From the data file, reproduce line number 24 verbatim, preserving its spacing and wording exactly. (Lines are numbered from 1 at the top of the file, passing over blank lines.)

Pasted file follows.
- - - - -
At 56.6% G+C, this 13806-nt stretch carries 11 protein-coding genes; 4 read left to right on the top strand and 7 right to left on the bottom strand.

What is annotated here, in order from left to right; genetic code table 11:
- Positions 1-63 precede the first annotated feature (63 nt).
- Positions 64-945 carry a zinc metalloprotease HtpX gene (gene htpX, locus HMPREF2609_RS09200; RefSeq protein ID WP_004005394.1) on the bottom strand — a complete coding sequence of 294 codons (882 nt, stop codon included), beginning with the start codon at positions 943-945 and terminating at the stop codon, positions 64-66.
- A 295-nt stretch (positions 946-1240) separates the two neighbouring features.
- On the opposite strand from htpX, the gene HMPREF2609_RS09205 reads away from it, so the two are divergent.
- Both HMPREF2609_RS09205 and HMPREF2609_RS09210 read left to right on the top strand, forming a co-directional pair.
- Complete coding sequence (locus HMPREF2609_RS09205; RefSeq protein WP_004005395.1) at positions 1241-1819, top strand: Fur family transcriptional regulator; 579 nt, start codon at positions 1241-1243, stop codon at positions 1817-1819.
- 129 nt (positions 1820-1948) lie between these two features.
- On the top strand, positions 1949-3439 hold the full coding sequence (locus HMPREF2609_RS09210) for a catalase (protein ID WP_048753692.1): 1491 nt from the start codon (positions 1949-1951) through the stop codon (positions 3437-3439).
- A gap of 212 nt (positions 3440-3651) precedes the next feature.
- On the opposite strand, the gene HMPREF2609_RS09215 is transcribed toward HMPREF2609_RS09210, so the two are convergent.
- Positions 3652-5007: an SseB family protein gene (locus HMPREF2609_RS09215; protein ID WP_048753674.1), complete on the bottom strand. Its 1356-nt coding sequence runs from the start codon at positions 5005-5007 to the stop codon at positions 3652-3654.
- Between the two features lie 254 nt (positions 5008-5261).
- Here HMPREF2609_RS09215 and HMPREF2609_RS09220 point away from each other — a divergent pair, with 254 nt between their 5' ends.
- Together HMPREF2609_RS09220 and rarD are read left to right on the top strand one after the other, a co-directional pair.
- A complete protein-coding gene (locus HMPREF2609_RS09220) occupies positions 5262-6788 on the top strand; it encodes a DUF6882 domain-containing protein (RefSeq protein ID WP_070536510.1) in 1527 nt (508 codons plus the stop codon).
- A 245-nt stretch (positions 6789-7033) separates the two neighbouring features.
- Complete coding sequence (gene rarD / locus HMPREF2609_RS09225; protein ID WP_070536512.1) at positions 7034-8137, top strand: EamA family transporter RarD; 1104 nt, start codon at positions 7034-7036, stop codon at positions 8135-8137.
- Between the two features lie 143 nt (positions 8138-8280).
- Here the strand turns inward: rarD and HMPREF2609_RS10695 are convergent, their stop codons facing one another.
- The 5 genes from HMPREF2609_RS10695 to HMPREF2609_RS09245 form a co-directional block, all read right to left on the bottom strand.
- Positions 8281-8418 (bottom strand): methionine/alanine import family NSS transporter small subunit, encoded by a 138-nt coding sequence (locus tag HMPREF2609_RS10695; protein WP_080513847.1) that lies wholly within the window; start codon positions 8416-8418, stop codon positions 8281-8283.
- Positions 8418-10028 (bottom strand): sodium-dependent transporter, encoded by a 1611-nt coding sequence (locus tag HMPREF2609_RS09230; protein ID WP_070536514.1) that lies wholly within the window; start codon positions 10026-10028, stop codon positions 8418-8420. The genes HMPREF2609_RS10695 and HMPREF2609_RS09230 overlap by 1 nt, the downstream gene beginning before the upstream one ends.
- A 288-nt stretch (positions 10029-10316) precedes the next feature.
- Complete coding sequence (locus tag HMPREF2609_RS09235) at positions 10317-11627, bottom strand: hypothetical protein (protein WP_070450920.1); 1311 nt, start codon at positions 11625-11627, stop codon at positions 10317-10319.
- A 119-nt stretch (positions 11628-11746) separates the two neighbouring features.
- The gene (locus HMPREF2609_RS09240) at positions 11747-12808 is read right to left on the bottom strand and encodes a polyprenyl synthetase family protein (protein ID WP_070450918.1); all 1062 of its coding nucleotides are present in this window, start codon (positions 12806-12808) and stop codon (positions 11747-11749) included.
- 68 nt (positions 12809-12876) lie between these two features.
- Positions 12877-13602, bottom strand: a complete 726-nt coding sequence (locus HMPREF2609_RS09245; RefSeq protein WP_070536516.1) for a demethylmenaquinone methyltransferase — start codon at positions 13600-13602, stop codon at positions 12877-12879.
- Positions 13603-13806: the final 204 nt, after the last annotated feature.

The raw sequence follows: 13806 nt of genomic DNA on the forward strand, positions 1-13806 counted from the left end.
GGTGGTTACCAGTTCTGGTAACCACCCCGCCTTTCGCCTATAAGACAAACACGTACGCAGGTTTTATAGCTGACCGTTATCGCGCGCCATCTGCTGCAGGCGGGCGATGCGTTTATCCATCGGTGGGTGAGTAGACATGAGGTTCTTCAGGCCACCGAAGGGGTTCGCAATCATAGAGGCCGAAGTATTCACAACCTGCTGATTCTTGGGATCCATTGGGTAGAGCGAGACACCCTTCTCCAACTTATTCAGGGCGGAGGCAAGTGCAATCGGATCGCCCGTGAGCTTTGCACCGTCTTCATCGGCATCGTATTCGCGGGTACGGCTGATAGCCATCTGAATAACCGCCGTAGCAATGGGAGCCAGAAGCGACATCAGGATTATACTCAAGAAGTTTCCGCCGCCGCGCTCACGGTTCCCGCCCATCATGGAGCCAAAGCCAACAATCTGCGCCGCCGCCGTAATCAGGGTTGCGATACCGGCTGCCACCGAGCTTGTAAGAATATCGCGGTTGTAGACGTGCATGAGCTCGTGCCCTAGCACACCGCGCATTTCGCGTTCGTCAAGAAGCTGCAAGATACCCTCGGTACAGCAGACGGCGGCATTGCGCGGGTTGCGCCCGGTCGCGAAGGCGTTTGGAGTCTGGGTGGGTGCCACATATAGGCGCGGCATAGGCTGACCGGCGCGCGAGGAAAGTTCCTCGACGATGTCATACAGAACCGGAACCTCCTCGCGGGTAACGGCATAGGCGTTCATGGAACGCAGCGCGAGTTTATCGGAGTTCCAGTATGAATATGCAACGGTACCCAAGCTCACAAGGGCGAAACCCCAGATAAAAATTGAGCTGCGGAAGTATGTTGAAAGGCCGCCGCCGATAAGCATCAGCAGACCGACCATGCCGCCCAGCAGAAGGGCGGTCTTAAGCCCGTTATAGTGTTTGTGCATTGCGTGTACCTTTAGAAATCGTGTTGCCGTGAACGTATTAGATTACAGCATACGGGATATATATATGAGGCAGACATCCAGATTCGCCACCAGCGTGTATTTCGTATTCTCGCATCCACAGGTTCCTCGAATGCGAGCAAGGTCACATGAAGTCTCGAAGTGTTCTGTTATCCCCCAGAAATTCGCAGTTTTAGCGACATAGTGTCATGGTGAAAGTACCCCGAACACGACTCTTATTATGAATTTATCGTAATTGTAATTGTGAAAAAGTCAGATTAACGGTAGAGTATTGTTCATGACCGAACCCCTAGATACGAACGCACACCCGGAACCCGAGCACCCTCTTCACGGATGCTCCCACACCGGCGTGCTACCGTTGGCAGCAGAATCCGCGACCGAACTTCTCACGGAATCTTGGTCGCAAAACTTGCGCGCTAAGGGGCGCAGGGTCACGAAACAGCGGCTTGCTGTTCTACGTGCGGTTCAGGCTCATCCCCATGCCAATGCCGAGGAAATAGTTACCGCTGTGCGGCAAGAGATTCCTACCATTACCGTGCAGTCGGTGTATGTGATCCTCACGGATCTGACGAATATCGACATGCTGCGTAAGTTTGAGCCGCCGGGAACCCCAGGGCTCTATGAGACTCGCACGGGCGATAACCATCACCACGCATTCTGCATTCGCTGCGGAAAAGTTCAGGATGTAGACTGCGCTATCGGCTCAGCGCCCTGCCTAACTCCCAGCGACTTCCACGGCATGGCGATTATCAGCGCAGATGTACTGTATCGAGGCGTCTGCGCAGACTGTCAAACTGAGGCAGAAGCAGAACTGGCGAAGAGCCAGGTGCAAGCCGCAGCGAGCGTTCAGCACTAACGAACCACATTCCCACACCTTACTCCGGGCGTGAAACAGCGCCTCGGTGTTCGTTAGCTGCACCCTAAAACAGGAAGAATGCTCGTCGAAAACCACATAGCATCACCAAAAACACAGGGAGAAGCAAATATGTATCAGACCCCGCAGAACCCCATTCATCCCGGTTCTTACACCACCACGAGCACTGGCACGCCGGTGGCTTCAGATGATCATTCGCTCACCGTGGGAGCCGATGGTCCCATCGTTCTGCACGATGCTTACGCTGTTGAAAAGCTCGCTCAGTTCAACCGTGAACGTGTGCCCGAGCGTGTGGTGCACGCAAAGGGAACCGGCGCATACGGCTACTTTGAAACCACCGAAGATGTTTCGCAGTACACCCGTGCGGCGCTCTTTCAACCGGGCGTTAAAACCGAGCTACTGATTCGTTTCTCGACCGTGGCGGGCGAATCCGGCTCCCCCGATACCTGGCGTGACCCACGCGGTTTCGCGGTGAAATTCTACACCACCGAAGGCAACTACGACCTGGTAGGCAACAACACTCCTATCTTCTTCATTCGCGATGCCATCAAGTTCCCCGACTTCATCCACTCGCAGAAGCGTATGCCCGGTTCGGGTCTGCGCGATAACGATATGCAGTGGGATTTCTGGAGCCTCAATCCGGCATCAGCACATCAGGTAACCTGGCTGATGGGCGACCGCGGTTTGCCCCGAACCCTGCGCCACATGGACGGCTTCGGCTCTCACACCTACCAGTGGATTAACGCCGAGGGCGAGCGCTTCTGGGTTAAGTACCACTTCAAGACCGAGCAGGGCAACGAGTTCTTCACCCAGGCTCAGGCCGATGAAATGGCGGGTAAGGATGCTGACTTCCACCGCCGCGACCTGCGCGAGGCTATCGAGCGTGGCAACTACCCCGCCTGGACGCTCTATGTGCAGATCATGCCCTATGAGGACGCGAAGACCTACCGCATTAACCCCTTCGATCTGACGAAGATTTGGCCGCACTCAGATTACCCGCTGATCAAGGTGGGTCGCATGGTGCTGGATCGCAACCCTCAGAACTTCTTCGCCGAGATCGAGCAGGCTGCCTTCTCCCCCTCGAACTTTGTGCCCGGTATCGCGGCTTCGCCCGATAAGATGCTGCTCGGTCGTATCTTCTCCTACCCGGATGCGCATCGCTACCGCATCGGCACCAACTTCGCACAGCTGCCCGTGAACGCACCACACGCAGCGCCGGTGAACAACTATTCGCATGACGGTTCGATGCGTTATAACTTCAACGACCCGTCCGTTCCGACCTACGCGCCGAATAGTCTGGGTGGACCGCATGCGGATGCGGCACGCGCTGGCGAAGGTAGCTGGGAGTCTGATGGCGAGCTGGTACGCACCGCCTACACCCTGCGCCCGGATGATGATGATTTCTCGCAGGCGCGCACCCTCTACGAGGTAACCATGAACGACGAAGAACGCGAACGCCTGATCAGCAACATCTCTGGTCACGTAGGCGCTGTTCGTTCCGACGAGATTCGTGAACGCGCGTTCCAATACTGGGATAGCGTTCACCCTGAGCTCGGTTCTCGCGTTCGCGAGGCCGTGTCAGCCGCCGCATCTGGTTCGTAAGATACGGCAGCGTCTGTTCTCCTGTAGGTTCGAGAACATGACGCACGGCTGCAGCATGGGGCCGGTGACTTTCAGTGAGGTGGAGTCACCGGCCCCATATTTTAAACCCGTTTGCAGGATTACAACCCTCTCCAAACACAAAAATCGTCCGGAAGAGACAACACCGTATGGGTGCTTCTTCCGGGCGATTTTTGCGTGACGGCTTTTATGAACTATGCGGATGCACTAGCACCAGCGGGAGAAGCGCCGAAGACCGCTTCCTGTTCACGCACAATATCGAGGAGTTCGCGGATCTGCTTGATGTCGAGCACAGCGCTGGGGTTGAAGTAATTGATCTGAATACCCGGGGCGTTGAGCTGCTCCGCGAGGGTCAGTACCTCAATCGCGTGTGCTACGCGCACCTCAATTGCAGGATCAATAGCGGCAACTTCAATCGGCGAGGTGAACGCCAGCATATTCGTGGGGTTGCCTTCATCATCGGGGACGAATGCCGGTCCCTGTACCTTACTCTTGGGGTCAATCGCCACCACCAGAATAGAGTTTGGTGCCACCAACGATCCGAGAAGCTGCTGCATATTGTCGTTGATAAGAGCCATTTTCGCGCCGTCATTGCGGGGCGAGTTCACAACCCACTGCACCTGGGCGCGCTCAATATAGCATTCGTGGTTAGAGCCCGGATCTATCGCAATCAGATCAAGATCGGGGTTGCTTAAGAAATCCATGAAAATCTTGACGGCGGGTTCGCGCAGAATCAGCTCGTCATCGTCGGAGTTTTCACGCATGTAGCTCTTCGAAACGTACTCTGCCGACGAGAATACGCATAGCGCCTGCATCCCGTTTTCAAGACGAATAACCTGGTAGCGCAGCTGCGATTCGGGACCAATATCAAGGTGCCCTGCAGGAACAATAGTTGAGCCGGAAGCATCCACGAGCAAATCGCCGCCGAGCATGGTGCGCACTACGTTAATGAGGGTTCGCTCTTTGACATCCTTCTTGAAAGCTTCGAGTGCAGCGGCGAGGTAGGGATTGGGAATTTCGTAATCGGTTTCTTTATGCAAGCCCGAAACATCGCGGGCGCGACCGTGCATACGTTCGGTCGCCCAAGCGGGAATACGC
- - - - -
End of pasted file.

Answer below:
- Positions 8418-10028 (bottom strand): sodium-dependent transporter, encoded by a 1611-nt coding sequence (locus tag HMPREF2609_RS09230; protein ID WP_070536514.1) that lies wholly within the window; start codon positions 10026-10028, stop codon positions 8418-8420. The genes HMPREF2609_RS10695 and HMPREF2609_RS09230 overlap by 1 nt, the downstream gene beginning before the upstream one ends.